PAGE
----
March 23 — May 6, 2022
Starting from a background in documentary photography, and inspired by the long tradition of handwork in her family, Hana Miletić has developed an artistic language based mainly on the creation of woven textile works.
Miletić uses the weaving process to reflect on the social and cultural realities in which the artist herself works. Weaving, which requires practice, time, care and attention, allows the artist to formulate new relationships between work, thought and the emotional sphere, as well as to counteract certain economic and social conditions at work, such as acceleration, standardization and transparency. Through her use of weaving, Miletić reproduces public gestures of care and repair, while consciously dealing with the encountered states of objects transition.
Soft Ties at Basement Roma is the first solo exhibition of Hana Miletić in Italy and it consists of new hand-woven textile works from the artist’s ongoing Materials series (2015–), which is based on repairs of infrastructure, vehicles (such as mirrors, headlights, and windows), and architectural elements that the artist photographs in public space and then reproduces with fiber and yarn on the loom. By modeling the woven textiles on repairs that trace both marks of transformation and gestures of care, Miletić grapples in dedicated ways with the consequences of political and economic changes. An example of such is the site-specific and multi-piece architectural repair which Miletić transfers from Belgrade to Rome as a material echo of The Dreamers exhibition.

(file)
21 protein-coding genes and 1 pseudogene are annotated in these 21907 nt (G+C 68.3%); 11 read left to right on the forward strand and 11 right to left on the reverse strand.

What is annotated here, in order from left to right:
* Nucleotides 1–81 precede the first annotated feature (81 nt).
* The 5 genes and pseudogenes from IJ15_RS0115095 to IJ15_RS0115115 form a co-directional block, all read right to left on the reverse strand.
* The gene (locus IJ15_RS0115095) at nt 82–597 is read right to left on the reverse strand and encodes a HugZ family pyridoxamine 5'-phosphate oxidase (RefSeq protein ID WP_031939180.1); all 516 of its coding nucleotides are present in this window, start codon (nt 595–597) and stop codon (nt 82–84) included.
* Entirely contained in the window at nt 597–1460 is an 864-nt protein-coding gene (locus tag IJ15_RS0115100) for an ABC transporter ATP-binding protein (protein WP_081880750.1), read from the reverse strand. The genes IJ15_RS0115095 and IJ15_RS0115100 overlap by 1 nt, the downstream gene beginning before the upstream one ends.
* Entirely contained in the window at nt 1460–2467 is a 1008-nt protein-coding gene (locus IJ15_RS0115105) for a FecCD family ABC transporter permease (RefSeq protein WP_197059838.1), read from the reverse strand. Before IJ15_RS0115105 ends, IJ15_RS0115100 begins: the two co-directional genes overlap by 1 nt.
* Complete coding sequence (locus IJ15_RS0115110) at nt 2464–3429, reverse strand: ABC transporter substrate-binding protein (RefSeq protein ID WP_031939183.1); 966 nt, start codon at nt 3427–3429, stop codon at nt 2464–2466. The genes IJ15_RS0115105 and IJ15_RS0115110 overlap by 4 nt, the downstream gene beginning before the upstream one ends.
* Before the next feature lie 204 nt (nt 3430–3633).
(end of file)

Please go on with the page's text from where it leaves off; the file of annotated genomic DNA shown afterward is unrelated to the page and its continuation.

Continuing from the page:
“These broken tissues”—argues Chus Martínez on her recent essay on the artist’s practice in CURA. 37—“carrying the pain of inequality or scarcity, or the pain of a paradox in the system. Miletić’s work constitutes a personal take on the need to invent a proper medium able to provide an account of the social changes that swept millions of people into the capitalist world and the impact of its rapid transformations. Her work expresses something very humble that contradicts the hubris of modernity: before of thinking to replace the old worlds with the magical appearance of new ones we may need to stop and repair, and confront what is already there. Cutting across textures and materials, understanding the physical as a premise of the social spaces we inhabit, she reveals solidarities between the different layers that constitute our experience of the real, but also between art and the ordinary, art and the people.”
For Soft Ties Miletić more specifically focuses on the temporary materials that repair and support plants. In the subterranean spaces of Basement Roma, which Miletić treats as an incubator of sort, she reproduces binds, braces, grafts, and ties, made with tarpaulins, pieces of nylon, plant tape, and regular tape that fix injured plants and encourage their healing process. Next to the reinforcement and replication of plant repairs, in order to further nurture the wellbeing of plant life, the gallery space is filled with blue light, blue being the most important light for plant growth, because it gets readily absorbed by chlorophyll and converts into energy through photosynthesis. Unique to the world of plants, due to its capacity to recreate the atmosphere, photosynthesis can be understood as the most radical expression of being in the world. Although the plants themselves are missing, by venerating the humble materials used for their care-taking, Miletić wants to tighten the ties between the living and the world.
Courtesy: the artist, LambdaLambdaLambda, Prishtina, The Approach, London
Photos by Roberto Apa